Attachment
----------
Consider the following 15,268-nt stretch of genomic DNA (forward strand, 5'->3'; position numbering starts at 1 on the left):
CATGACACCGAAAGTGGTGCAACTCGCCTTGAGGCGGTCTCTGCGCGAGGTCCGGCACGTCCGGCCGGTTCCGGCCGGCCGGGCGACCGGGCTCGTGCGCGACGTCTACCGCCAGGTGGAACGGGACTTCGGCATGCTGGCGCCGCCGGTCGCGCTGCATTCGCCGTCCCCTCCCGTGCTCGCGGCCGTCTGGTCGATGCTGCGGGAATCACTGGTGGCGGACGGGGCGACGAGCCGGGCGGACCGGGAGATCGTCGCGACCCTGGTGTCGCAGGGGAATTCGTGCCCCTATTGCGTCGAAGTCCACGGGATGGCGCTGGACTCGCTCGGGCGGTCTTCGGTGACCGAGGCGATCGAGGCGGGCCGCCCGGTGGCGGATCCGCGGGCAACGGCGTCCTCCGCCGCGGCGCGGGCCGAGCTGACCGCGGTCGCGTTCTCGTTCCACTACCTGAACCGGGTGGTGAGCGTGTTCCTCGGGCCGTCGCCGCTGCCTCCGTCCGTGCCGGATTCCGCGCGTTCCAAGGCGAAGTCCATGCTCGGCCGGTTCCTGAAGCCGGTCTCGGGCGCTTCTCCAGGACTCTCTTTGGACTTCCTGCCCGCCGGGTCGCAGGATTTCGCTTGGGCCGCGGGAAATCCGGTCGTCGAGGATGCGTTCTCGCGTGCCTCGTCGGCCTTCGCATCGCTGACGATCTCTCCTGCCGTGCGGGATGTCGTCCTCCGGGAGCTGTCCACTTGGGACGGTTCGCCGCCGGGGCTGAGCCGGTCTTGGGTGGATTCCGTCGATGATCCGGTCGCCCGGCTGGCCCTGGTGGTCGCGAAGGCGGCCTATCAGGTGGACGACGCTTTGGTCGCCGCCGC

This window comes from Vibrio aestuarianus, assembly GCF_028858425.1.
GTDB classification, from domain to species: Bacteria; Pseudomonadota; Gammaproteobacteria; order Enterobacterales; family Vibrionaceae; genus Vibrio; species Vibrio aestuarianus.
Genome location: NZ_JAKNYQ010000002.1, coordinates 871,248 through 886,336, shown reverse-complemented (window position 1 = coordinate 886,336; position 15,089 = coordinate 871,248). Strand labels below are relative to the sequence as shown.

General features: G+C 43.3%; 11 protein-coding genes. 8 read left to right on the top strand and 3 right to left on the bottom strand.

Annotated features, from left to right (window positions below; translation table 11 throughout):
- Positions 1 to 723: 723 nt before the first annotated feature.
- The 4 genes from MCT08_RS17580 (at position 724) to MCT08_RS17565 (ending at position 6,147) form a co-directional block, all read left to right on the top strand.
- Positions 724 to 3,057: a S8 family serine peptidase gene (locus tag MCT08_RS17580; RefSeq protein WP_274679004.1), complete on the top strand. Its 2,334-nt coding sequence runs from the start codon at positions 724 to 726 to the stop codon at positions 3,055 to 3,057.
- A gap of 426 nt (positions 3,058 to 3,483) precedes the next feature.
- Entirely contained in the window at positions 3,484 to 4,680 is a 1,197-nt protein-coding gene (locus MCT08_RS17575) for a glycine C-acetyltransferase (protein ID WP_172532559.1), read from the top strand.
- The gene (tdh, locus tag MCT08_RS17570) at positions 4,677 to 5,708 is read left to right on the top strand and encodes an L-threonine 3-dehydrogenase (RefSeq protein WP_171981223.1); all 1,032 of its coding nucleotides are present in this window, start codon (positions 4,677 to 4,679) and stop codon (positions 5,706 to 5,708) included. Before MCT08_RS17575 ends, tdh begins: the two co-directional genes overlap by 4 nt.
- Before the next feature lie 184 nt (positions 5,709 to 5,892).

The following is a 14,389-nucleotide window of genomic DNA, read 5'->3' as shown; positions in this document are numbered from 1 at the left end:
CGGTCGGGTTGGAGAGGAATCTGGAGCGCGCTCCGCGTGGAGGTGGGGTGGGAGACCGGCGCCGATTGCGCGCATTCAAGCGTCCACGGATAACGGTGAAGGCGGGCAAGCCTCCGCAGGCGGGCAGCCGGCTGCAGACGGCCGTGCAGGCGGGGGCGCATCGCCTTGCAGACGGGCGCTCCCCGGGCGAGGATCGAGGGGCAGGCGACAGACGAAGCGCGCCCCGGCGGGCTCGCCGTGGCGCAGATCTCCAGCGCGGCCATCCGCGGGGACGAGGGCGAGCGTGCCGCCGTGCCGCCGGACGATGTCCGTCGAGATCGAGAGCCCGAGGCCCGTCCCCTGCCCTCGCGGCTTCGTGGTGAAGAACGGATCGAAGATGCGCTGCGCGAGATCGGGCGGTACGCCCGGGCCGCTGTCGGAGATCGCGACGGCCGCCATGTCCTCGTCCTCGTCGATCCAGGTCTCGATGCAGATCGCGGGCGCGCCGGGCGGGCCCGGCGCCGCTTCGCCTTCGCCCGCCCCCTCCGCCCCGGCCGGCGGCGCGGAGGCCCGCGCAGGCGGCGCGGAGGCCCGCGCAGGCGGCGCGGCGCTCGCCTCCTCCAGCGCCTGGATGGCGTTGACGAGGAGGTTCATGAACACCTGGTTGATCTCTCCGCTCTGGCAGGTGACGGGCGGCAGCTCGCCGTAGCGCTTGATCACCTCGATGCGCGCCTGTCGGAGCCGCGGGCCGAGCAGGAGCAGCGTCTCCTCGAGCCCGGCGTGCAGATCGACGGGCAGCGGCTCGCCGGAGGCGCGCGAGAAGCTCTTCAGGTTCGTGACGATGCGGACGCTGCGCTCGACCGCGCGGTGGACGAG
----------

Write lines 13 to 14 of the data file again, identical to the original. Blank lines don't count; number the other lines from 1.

- The gene (tdh, locus tag MCT08_RS17570) at positions 4,677 to 5,708 is read left to right on the top strand and encodes an L-threonine 3-dehydrogenase (RefSeq protein WP_171981223.1); all 1,032 of its coding nucleotides are present in this window, start codon (positions 4,677 to 4,679) and stop codon (positions 5,706 to 5,708) included. Before MCT08_RS17575 ends, tdh begins: the two co-directional genes overlap by 4 nt.
- Before the next feature lie 184 nt (positions 5,709 to 5,892).